TikTok & China
I am far from being any kind of expert on these issues, & I’m pretty low-confidence on these ideas—just trying to work with the garage door up & share my thoughts in public. These ideas also came together through several conversations with co-workers & friends.
There’s been a recent kerfuffle about privacy with regards to TikTok, from their iOS 14 clipboard pasting to questionable data mining & storage practices. Overshadowing all of these concerns is that ByteDance is a Chinese company, & all data they store is accessible without anyone’s consent by the Chinese government.
The left’s response to this is largely that all popular social media apps mine data, & making noise about TikTok’s practices is just anti-Chinese racism. This isn’t off-base—what Facebook is doing with user privacy is atrocious & in many cases similar—but I think it misses the point.
(It’s also 2 years too late—some of my friends have been using TikTok daily since fall 2018, so major privacy concerns are for too late at this point, but alas, it’s in the spotlight now since mainstream adults are using it.)
The reports about its data practices have been incredibly non-technical (“like comparing a cup of water to the ocean” on Reddit, of questionable merit, and other articles have been light on details), so frankly I have no idea if they’re collecting data far beyond Facebook & others. What’s outlined in the Reddit post is what I’d expect Facebook collects, but I am way out of my depth there. Personally, I don’t even use TikTok.
I think we should be concerned, though. Even taking at face value that TikTok is doing nothing more invasive than what American social media companies do every day, the data being stored on Chinese servers already means a foreign power in probably the most important direct opposition to the US has a goldmine of data on millions of young people in America. If they’re not securing web requests (?!) or hashing passwords properly, they could even have the direct email & password combos for thousands of people who will be the next generation of American politicians & Congresspeople. If all that data was worthless, they wouldn’t go to all the trouble of collecting it. They’re far too competent for it to all be a mistake.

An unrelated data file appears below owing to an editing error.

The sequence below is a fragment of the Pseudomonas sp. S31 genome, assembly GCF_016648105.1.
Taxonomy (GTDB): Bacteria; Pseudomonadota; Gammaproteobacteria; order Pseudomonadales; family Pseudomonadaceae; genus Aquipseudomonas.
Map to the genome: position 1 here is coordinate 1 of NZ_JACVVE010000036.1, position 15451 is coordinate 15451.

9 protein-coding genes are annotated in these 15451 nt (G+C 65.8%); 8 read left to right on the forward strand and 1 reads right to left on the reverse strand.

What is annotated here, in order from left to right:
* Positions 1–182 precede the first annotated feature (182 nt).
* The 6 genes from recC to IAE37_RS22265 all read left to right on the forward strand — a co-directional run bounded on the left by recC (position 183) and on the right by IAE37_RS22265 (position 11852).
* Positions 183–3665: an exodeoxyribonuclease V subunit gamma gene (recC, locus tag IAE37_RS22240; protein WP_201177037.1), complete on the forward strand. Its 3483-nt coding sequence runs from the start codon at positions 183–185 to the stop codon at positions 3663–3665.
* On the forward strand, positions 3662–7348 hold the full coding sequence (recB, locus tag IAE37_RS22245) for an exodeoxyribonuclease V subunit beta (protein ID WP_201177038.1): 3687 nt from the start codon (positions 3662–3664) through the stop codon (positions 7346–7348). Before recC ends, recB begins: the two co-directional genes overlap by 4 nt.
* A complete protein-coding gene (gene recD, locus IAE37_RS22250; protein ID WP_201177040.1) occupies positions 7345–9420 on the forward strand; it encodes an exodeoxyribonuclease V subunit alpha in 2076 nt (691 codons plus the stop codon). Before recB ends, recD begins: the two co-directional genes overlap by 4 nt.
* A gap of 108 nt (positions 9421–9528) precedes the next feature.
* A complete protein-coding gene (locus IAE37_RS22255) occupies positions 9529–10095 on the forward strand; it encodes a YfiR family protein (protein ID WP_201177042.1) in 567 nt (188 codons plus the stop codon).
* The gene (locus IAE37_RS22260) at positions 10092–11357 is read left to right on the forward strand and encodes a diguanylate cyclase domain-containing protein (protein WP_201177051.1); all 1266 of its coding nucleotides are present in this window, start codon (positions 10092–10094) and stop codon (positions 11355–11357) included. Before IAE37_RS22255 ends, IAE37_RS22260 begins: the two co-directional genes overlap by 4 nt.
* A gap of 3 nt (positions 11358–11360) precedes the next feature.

China is directly creating a separate internet of separate companies with very different values to those of the American internet. While major social media companies in the US violate what users are expecting of their privacy, this reveals that the American internet to begin with has a fundamental belief in a level of privacy. If we didn’t value privacy, we wouldn’t be having this conversation at all, and the American government would be incentivizing building counterparts to apps like WeChat. As Stratechery notes, the “laissez-faire” American model of internet relies on an open market of independent companies optimizing for users, and one of the founding values was privacy, even if profits have overshadowed over time.
There are many tensions with the Chinese government US politicians do talk about, but I think the separate, in many cases conflicting, internets is one that’s not being talked about a lot because it’s only just beginning. TikTok is the first Chinese social media product to be mainstream successful among many demographics in the US, but I don’t think it’s the last.
The critical part is separating the actions of these governments from any citizens. I feel like this should go without saying, but the Chinese government’s handling of user data has nothing to do with Chinese citizens. In the same way that many Americans (myself included, obviously) don’t stand by the NSA’s data collection, many Chinese citizens don’t stand by this either. Ignoring the difference between humans & corporate-government relationships here creates wide-ranging, racist, useless generalizations.
At the same time, if we refuse to acknowledge clear points about how user data is handled, on the basis they should all be treated equally, we’re preventing ourselves from having a critical conversation about privacy issues & governments. And that conversation will only become more important over time.